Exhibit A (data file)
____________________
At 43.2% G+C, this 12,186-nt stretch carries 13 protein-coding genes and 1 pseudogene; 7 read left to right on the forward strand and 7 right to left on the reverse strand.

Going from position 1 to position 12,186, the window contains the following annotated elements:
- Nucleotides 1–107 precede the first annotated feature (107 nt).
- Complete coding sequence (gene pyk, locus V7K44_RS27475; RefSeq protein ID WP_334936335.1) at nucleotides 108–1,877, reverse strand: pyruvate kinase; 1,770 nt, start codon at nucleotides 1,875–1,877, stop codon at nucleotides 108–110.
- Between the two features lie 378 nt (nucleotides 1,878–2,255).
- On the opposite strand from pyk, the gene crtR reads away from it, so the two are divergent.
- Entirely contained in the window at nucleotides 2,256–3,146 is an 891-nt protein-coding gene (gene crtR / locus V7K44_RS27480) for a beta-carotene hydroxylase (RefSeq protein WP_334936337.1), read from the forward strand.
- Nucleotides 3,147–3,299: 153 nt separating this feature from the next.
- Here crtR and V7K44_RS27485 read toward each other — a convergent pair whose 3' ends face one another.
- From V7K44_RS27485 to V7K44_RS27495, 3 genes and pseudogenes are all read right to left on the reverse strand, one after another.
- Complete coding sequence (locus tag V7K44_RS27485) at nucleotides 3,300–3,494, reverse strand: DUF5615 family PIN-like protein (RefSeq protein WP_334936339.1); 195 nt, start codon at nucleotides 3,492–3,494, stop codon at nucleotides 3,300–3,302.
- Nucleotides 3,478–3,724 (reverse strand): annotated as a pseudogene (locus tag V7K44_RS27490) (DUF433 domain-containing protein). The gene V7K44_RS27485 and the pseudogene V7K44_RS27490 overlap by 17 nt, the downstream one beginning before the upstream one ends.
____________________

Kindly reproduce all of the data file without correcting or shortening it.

At 43.2% G+C, this 12,186-nt stretch carries 13 protein-coding genes and 1 pseudogene; 7 read left to right on the forward strand and 7 right to left on the reverse strand.

Going from position 1 to position 12,186, the window contains the following annotated elements:
- Nucleotides 1–107 precede the first annotated feature (107 nt).
- Complete coding sequence (gene pyk, locus V7K44_RS27475; RefSeq protein ID WP_334936335.1) at nucleotides 108–1,877, reverse strand: pyruvate kinase; 1,770 nt, start codon at nucleotides 1,875–1,877, stop codon at nucleotides 108–110.
- Between the two features lie 378 nt (nucleotides 1,878–2,255).
- On the opposite strand from pyk, the gene crtR reads away from it, so the two are divergent.
- Entirely contained in the window at nucleotides 2,256–3,146 is an 891-nt protein-coding gene (gene crtR / locus V7K44_RS27480) for a beta-carotene hydroxylase (RefSeq protein WP_334936337.1), read from the forward strand.
- Nucleotides 3,147–3,299: 153 nt separating this feature from the next.
- Here crtR and V7K44_RS27485 read toward each other — a convergent pair whose 3' ends face one another.
- From V7K44_RS27485 to V7K44_RS27495, 3 genes and pseudogenes are all read right to left on the reverse strand, one after another.
- Complete coding sequence (locus tag V7K44_RS27485) at nucleotides 3,300–3,494, reverse strand: DUF5615 family PIN-like protein (RefSeq protein WP_334936339.1); 195 nt, start codon at nucleotides 3,492–3,494, stop codon at nucleotides 3,300–3,302.
- Nucleotides 3,478–3,724 (reverse strand): annotated as a pseudogene (locus tag V7K44_RS27490) (DUF433 domain-containing protein). The gene V7K44_RS27485 and the pseudogene V7K44_RS27490 overlap by 17 nt, the downstream one beginning before the upstream one ends.